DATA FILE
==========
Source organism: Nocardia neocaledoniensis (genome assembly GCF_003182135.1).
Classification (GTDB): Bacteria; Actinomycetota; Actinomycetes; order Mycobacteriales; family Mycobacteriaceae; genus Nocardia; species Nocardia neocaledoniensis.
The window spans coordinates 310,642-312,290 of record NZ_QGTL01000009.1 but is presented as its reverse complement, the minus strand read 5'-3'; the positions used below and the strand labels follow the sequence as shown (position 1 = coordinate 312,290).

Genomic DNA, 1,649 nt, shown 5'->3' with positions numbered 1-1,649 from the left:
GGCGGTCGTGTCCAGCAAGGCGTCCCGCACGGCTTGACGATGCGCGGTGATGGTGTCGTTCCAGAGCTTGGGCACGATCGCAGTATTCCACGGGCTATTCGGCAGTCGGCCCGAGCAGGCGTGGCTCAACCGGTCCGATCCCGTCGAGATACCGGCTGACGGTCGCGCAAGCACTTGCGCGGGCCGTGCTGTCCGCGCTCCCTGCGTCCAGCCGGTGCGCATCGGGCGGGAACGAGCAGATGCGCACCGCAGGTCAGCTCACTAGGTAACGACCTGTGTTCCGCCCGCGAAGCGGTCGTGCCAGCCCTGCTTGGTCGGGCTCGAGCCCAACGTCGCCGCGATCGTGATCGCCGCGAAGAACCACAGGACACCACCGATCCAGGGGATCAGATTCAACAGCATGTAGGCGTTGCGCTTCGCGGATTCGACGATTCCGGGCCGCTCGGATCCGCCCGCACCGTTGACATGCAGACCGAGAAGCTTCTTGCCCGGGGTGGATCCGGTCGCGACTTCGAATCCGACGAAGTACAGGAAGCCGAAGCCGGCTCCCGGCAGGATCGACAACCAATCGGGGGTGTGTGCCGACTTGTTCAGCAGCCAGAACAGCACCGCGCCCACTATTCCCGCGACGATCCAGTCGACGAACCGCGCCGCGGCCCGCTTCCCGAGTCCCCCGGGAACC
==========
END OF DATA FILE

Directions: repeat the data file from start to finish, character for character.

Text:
Source organism: Nocardia neocaledoniensis (genome assembly GCF_003182135.1).
Classification (GTDB): Bacteria; Actinomycetota; Actinomycetes; order Mycobacteriales; family Mycobacteriaceae; genus Nocardia; species Nocardia neocaledoniensis.
The window spans coordinates 310,642-312,290 of record NZ_QGTL01000009.1 but is presented as its reverse complement, the minus strand read 5'-3'; the positions used below and the strand labels follow the sequence as shown (position 1 = coordinate 312,290).

Genomic DNA, 1,649 nt, shown 5'->3' with positions numbered 1-1,649 from the left:
GGCGGTCGTGTCCAGCAAGGCGTCCCGCACGGCTTGACGATGCGCGGTGATGGTGTCGTTCCAGAGCTTGGGCACGATCGCAGTATTCCACGGGCTATTCGGCAGTCGGCCCGAGCAGGCGTGGCTCAACCGGTCCGATCCCGTCGAGATACCGGCTGACGGTCGCGCAAGCACTTGCGCGGGCCGTGCTGTCCGCGCTCCCTGCGTCCAGCCGGTGCGCATCGGGCGGGAACGAGCAGATGCGCACCGCAGGTCAGCTCACTAGGTAACGACCTGTGTTCCGCCCGCGAAGCGGTCGTGCCAGCCCTGCTTGGTCGGGCTCGAGCCCAACGTCGCCGCGATCGTGATCGCCGCGAAGAACCACAGGACACCACCGATCCAGGGGATCAGATTCAACAGCATGTAGGCGTTGCGCTTCGCGGATTCGACGATTCCGGGCCGCTCGGATCCGCCCGCACCGTTGACATGCAGACCGAGAAGCTTCTTGCCCGGGGTGGATCCGGTCGCGACTTCGAATCCGACGAAGTACAGGAAGCCGAAGCCGGCTCCCGGCAGGATCGACAACCAATCGGGGGTGTGTGCCGACTTGTTCAGCAGCCAGAACAGCACCGCGCCCACTATTCCCGCGACGATCCAGTCGACGAACCGCGCCGCGGCCCGCTTCCCGAGTCCCCCGGGAACC